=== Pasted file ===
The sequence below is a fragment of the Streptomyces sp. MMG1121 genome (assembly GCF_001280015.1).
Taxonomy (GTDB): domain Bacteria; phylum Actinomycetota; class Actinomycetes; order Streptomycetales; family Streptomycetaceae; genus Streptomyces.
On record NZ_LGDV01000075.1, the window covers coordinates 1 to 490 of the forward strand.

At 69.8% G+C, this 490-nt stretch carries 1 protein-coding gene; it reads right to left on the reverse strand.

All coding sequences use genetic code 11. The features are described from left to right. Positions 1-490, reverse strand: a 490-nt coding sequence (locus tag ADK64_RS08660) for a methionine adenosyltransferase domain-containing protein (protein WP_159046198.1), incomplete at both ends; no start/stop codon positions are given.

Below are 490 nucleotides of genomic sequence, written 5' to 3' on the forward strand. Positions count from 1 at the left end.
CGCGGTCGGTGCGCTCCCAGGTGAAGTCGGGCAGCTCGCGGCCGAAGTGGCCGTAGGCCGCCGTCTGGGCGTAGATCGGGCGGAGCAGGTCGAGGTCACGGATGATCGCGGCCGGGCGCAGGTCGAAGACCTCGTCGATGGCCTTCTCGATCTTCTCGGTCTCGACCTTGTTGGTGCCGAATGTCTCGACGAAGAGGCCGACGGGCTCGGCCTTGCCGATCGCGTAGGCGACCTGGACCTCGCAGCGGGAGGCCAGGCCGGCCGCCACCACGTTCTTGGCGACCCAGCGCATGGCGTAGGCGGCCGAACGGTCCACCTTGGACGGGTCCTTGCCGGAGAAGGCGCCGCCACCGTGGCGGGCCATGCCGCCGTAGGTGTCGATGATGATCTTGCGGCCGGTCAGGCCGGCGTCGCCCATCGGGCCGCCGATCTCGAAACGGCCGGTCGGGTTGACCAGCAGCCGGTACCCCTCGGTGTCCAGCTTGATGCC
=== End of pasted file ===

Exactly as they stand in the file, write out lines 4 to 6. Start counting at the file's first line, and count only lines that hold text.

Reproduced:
At 69.8% G+C, this 490-nt stretch carries 1 protein-coding gene; it reads right to left on the reverse strand.

All coding sequences use genetic code 11. The features are described from left to right. Positions 1-490, reverse strand: a 490-nt coding sequence (locus tag ADK64_RS08660) for a methionine adenosyltransferase domain-containing protein (protein WP_159046198.1), incomplete at both ends; no start/stop codon positions are given.

Below are 490 nucleotides of genomic sequence, written 5' to 3' on the forward strand. Positions count from 1 at the left end.